About the collection
This online series presents the Library's full collection of 56 Frank Kunishige textura tissue photographs, donated in 1961 by his wife, Gin Kunishige. Kunishige was a skilled Pictorialist photographer and one of the first members of the internationally recognized Seattle Camera Club.
Selected prints from this collection are currently on display in the exhibit Frank Kunishige at The Seattle Public Library which runs September 15 to December 15, 2015 in the Level 8 Gallery of the Central Library. This show features 33 prints representing the full range of Kunishige's artistic photographs, including flowers, landscapes, nudes and cityscapes.
About the artist
Frank Asakichi Kunishige was born in Japan on June 5, 1878. He came to the United States via San Francisco in 1895. After graduating from the Illinois College of Photography, he opened a small photography studio in San Francisco. Kunishige moved to Seattle in 1917. In the same year, he married Gin Kunishige and began working in the studio of Edward S. Curtis. There he became acquainted with Ella McBride who he later worked for after leaving Curtis' studio. Kunishige was well known for his use of Pictorialism, a popular painterly style of photography. He developed his photographs on “textura tissue,” a paper of his own creation, which allowed him to produce luminous prints. His work was featured nationally and internationally in exhibitions and publications such as Photo-Era and Seattle’s Town Crier.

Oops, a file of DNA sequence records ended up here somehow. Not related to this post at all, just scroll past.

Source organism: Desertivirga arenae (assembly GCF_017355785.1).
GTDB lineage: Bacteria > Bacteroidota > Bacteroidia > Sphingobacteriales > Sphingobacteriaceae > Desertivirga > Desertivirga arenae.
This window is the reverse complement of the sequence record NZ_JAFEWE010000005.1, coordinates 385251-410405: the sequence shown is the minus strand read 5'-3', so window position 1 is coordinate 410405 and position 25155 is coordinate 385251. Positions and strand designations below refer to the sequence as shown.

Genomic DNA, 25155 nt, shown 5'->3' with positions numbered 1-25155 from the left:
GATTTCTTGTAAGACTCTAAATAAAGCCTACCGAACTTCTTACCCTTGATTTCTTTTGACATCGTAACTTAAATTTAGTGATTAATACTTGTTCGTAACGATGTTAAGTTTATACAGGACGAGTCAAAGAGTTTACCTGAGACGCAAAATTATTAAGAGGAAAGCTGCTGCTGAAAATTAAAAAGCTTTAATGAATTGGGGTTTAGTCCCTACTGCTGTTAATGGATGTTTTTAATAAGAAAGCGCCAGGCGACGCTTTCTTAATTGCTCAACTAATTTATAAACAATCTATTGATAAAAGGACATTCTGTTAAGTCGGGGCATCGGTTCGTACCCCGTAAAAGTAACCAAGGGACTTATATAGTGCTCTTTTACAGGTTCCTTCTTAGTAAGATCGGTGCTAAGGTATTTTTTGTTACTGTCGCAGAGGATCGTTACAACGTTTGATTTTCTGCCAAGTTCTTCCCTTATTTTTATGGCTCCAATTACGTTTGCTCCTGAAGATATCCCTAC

In 1924, Kunishige became one of the founding members of the Seattle Camera Club, a group of local photographers including Kyo Koike, Yukio Morinaga, Iwao Matsushita and Fred Y. Ogasawara. The group formed a tight-knit social circle where they discussed new photography techniques and exchanged ideas about their work. Although the group was initially solely Japanese, they soon welcomed more members including Ella McBride, their first female member. When World War II struck and the country’s Japanese internment policy was put in place, Kunishige and his wife were forced to leave Seattle for Idaho where they were interned at the Minidoka camp. After their release, Kunishige spent two years working at a photography studio in Twin Falls, Idaho but eventually returned to Seattle due to his poor health. Frank Kunishige passed away on April 9, 1960.